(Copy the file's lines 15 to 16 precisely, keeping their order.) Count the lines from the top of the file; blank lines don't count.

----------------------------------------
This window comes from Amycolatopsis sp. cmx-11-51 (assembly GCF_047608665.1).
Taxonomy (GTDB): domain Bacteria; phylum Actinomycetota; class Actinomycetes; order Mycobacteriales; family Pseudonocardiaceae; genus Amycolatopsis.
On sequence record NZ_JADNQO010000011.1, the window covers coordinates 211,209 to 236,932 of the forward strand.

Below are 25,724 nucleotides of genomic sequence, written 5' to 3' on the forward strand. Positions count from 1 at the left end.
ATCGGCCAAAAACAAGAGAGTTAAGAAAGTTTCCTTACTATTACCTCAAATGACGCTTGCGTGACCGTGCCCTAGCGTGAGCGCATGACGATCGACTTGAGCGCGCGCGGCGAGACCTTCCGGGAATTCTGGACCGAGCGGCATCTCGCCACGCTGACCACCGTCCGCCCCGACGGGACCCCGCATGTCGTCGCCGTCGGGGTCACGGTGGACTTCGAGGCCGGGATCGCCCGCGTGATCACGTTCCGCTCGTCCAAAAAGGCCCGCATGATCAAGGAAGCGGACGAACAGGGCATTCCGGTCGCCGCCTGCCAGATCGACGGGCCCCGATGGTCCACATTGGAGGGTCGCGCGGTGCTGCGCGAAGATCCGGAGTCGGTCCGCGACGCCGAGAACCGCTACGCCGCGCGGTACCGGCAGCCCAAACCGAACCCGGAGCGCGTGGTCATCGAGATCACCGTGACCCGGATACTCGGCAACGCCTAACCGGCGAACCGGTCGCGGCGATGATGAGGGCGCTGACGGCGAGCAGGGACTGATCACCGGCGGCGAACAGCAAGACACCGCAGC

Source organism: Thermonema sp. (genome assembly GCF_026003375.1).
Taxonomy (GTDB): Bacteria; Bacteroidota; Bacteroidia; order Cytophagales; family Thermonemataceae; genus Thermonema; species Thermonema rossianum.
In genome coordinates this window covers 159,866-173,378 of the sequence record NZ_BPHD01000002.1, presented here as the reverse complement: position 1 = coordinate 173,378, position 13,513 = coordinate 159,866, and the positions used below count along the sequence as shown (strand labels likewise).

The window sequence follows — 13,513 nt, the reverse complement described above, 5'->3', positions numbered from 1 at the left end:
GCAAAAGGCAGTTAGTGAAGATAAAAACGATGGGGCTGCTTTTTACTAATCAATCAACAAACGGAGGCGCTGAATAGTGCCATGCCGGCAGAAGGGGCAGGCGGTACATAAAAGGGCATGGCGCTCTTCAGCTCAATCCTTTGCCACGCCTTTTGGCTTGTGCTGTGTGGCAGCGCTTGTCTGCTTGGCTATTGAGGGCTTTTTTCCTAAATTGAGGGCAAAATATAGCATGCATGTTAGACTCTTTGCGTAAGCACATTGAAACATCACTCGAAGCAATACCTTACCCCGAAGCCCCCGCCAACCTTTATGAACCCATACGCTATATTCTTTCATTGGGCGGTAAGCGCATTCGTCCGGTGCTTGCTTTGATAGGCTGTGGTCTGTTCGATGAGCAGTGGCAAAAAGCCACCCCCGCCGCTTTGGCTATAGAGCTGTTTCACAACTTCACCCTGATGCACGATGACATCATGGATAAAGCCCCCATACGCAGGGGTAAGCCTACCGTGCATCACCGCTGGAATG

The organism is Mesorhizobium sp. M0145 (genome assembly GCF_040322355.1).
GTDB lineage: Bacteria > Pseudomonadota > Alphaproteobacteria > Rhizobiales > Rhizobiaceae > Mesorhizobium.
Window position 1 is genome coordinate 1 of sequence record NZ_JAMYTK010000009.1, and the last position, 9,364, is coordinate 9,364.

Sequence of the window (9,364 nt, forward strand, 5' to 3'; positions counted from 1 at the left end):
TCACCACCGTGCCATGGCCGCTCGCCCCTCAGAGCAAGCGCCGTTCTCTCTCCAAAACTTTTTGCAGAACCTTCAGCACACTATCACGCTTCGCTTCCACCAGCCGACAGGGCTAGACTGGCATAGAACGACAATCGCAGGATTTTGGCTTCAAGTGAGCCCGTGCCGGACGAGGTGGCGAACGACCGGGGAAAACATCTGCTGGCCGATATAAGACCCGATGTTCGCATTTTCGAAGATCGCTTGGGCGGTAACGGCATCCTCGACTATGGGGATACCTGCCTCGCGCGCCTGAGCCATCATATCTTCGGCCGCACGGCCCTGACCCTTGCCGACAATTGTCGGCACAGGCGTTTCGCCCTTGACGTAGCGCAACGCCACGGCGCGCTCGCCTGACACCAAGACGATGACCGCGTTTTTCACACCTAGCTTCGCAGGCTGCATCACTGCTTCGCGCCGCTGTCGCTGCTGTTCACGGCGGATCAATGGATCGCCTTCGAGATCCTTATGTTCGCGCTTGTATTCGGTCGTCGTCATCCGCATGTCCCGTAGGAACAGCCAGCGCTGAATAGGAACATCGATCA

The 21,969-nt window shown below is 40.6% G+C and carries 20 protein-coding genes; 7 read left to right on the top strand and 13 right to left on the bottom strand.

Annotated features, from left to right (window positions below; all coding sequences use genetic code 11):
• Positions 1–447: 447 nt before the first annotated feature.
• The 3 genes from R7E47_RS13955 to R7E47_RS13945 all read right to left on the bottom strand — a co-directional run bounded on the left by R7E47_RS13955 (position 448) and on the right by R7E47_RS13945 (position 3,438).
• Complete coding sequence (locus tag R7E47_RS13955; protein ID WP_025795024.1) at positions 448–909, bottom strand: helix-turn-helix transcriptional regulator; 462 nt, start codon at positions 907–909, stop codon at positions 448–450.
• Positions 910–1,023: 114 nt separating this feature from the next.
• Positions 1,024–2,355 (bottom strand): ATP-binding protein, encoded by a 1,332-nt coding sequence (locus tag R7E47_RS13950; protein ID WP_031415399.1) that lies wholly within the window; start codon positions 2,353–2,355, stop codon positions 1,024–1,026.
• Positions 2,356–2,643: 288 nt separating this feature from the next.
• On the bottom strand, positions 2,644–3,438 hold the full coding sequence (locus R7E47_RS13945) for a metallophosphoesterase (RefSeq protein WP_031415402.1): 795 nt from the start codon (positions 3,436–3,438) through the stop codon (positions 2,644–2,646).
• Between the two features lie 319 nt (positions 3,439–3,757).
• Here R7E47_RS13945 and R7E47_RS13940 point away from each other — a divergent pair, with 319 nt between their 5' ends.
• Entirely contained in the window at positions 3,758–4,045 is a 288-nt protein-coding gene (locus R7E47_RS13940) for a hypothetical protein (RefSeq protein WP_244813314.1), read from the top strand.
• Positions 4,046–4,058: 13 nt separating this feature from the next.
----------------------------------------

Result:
TCACCACCGTGCCATGGCCGCTCGCCCCTCAGAGCAAGCGCCGTTCTCTCTCCAAAACTTTTTGCAGAACCTTCAGCACACTATCACGCTTCGCTTCCACCAGCCGACAGGGCTAGACTGGCATAGAACGACAATCGCAGGATTTTGGCTTCAAGTGAGCCCGTGCCGGACGAGGTGGCGAACGACCGGGGAAAACATCTGCTGGCCGATATAAGACCCGATGTTCGCATTTTCGAAGATCGCTTGGGCGGTAACGGCATCCTCGACTATGGGGATACCTGCCTCGCGCGCCTGAGCCATCATATCTTCGGCCGCACGGCCCTGACCCTTGCCGACAATTGTCGGCACAGGCGTTTCGCCCTTGACGTAGCGCAACGCCACGGCGCGCTCGCCTGACACCAAGACGATGACCGCGTTTTTCACACCTAGCTTCGCAGGCTGCATCACTGCTTCGCGCCGCTGTCGCTGCTGTTCACGGCGGATCAATGGATCGCCTTCGAGATCCTTATGTTCGCGCTTGTATTCGGTCGTCGTCATCCGCATGTCCCGTAGGAACAGCCAGCGCTGAATAGGAACATCGATCA

The 21,969-nt window shown below is 40.6% G+C and carries 20 protein-coding genes; 7 read left to right on the top strand and 13 right to left on the bottom strand.